Is it illegal to deface the currency?

6 surprising facts about money that are hard to imagine

Here's a well-known fact about money: we all need it. We deserve it, we spend it, we save it. Money has been an integral part of our lives for thousands of years - sometimes with very funny and unexpected consequences.


Here are some surprising facts about money that will get you looking at your bills in a whole new light.


1. There's a reason your money smells

No you are not crazy It is a fact that money has a distinctive smell. But where exactly does it come from? Simply put, the smell of money is the result of a combination of volatile organic chemicals found in the special paper and ink used to print money.


The smell is so distinctive that dogs can be trained to recognize it in order to catch people traveling with too much cash.


2. Sterling is the most common counterfeit currency

According to the Great American Coin Company, the British pound is counterfeited more often than the US dollar and much more frequently than the euro.


This is also not a new phenomenon. Apparently people have been counterfeiting British banknotes for a very long time. During World War II, the Nazis even planned to drop counterfeit British banknotes on England in an attempt to destabilize the economy, according to Smithsonian Magazine.


3. It's legal to burn money ... but only sometimes

If you've heard that burning money is illegal, then this link is only partially true. If you burn money completely - to the point of ashes - that's fine. However, it is illegal to deface money in the UK, and that includes burning some bills. This is because partially destroyed banknotes can come back into circulation even though they are no longer legal.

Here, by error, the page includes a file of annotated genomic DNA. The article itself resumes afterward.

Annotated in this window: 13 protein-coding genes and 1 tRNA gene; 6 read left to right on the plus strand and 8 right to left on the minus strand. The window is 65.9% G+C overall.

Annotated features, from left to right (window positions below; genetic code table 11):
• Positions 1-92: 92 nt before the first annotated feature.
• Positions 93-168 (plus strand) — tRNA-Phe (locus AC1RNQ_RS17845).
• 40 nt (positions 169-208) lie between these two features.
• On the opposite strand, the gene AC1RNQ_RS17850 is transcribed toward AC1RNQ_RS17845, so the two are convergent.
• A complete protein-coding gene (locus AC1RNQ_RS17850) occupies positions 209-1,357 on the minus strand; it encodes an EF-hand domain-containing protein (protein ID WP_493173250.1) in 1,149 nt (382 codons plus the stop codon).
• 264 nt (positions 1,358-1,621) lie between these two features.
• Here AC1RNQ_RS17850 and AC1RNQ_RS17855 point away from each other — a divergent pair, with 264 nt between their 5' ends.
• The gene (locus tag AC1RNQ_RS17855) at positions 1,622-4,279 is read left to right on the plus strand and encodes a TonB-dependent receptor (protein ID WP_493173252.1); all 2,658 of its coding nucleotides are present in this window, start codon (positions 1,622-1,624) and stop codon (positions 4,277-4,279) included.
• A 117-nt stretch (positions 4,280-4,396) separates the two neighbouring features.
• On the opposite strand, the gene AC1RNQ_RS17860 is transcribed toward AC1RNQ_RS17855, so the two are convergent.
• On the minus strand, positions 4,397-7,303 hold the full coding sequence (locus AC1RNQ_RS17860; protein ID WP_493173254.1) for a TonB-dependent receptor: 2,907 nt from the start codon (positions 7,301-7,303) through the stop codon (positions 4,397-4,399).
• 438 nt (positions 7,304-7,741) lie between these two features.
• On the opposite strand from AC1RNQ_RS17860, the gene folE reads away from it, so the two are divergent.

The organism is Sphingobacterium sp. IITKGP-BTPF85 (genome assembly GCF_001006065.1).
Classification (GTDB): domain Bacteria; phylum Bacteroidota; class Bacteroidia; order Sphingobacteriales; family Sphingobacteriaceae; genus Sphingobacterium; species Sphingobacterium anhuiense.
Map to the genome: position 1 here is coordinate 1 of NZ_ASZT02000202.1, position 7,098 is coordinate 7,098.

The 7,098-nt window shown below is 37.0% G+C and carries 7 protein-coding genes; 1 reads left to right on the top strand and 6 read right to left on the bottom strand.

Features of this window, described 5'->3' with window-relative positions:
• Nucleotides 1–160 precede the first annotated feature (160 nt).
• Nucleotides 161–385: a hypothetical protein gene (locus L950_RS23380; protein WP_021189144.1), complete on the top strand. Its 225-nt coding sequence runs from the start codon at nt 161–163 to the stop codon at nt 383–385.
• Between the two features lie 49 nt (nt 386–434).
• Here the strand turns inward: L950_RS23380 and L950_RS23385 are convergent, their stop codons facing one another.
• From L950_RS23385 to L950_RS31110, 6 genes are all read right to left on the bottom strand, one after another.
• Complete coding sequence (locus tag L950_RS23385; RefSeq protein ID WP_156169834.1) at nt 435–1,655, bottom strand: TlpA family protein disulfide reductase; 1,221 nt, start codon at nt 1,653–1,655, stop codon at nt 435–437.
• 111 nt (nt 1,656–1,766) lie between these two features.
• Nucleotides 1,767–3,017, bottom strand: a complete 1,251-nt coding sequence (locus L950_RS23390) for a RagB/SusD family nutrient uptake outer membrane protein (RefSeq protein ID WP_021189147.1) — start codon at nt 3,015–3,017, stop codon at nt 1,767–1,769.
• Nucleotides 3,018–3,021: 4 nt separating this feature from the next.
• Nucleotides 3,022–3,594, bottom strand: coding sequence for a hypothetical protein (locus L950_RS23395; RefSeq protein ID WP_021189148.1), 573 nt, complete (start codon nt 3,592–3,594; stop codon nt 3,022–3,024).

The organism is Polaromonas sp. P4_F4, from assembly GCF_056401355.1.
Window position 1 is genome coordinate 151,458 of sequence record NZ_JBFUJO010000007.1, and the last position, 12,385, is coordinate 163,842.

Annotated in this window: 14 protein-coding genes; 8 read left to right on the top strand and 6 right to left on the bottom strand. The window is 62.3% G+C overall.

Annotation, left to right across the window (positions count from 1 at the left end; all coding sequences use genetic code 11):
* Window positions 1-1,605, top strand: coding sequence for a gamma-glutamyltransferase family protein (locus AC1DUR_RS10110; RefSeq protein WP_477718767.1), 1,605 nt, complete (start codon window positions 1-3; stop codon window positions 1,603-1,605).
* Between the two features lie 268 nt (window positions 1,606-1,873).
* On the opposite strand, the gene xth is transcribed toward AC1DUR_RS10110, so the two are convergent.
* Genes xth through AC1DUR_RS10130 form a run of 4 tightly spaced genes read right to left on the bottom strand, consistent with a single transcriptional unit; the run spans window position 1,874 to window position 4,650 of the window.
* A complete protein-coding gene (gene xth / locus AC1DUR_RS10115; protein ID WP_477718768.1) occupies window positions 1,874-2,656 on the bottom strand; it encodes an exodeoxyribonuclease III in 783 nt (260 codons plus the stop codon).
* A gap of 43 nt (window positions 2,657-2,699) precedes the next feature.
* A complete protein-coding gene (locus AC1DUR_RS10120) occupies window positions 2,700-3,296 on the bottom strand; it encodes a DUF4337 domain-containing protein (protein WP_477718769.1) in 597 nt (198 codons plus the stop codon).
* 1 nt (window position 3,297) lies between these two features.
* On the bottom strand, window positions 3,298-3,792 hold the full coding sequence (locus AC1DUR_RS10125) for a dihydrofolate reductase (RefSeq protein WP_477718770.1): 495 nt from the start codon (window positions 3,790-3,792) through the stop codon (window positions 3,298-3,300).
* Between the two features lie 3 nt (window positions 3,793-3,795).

4. The Chinese invented paper money

Coins have been around for a long time, but paper money is a relatively new thing.


It was first used only among merchants in China in the 7th century. It was widespread in the 11th century because a shortage of copper made it difficult to produce enough coins. In this context, even Marco Polo accepted the equivalent of very early paper money in the 1300s.


Paper money did not appear in Europe until 500 years later. Sweden was the first country to use it in 1661.


5. You can play a vinyl record with the new £ 5 bill

So what is that? The new 5-pound note is made of polymer, a thin plastic that lasts much longer than normal paper money.


Due to its composition, the edges of the banknote are so sharp that they can replace a scanning needle.


6. It is possible to get 1 million pound notes

Technically, you'd have to be a bank to have access to them, but £ 1 million notes are available. In this context, it is even possible for financial institutions with sufficiently large assets to get 100 million pound notes.


Both notes are out of circulation but they are regularly deposited with the Bank of England by commercial banks in Scotland and Northern Ireland to secure the daily notes.


The post 6 surprising facts about money that you can hardly imagine appeared first on The Motley Fool Germany.


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John Mackey, CEO of Whole Foods Market, an Amazon subsidiary, is a member of The Motley Fool's board of directors. The Motley Fool UK has recommended Barclays, Hargreaves Lansdown, HSBC Holdings, Lloyds Banking Group, Mastercard and Tesco.


Diana Bocco has no position in any of the stocks mentioned. It has been translated so that our German readers can take part in the discussion.


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